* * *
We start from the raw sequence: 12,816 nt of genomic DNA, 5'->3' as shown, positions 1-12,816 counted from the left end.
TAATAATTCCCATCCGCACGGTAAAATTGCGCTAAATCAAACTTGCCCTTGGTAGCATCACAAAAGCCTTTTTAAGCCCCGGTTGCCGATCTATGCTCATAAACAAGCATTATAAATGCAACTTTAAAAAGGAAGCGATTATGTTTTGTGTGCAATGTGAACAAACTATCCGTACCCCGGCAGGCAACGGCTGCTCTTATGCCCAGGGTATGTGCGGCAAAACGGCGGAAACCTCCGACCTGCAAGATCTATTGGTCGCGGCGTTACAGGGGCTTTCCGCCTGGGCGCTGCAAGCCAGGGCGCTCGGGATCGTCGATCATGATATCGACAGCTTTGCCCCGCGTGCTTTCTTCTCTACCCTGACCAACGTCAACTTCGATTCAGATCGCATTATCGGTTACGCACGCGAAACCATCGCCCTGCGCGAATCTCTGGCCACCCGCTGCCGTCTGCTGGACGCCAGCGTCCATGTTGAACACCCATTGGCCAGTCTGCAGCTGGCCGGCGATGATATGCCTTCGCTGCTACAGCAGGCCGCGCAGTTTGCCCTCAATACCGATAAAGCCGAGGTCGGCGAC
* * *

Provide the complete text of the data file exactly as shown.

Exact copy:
We start from the raw sequence: 12,816 nt of genomic DNA, 5'->3' as shown, positions 1-12,816 counted from the left end.
TAATAATTCCCATCCGCACGGTAAAATTGCGCTAAATCAAACTTGCCCTTGGTAGCATCACAAAAGCCTTTTTAAGCCCCGGTTGCCGATCTATGCTCATAAACAAGCATTATAAATGCAACTTTAAAAAGGAAGCGATTATGTTTTGTGTGCAATGTGAACAAACTATCCGTACCCCGGCAGGCAACGGCTGCTCTTATGCCCAGGGTATGTGCGGCAAAACGGCGGAAACCTCCGACCTGCAAGATCTATTGGTCGCGGCGTTACAGGGGCTTTCCGCCTGGGCGCTGCAAGCCAGGGCGCTCGGGATCGTCGATCATGATATCGACAGCTTTGCCCCGCGTGCTTTCTTCTCTACCCTGACCAACGTCAACTTCGATTCAGATCGCATTATCGGTTACGCACGCGAAACCATCGCCCTGCGCGAATCTCTGGCCACCCGCTGCCGTCTGCTGGACGCCAGCGTCCATGTTGAACACCCATTGGCCAGTCTGCAGCTGGCCGGCGATGATATGCCTTCGCTGCTACAGCAGGCCGCGCAGTTTGCCCTCAATACCGATAAAGCCGAGGTCGGCGAC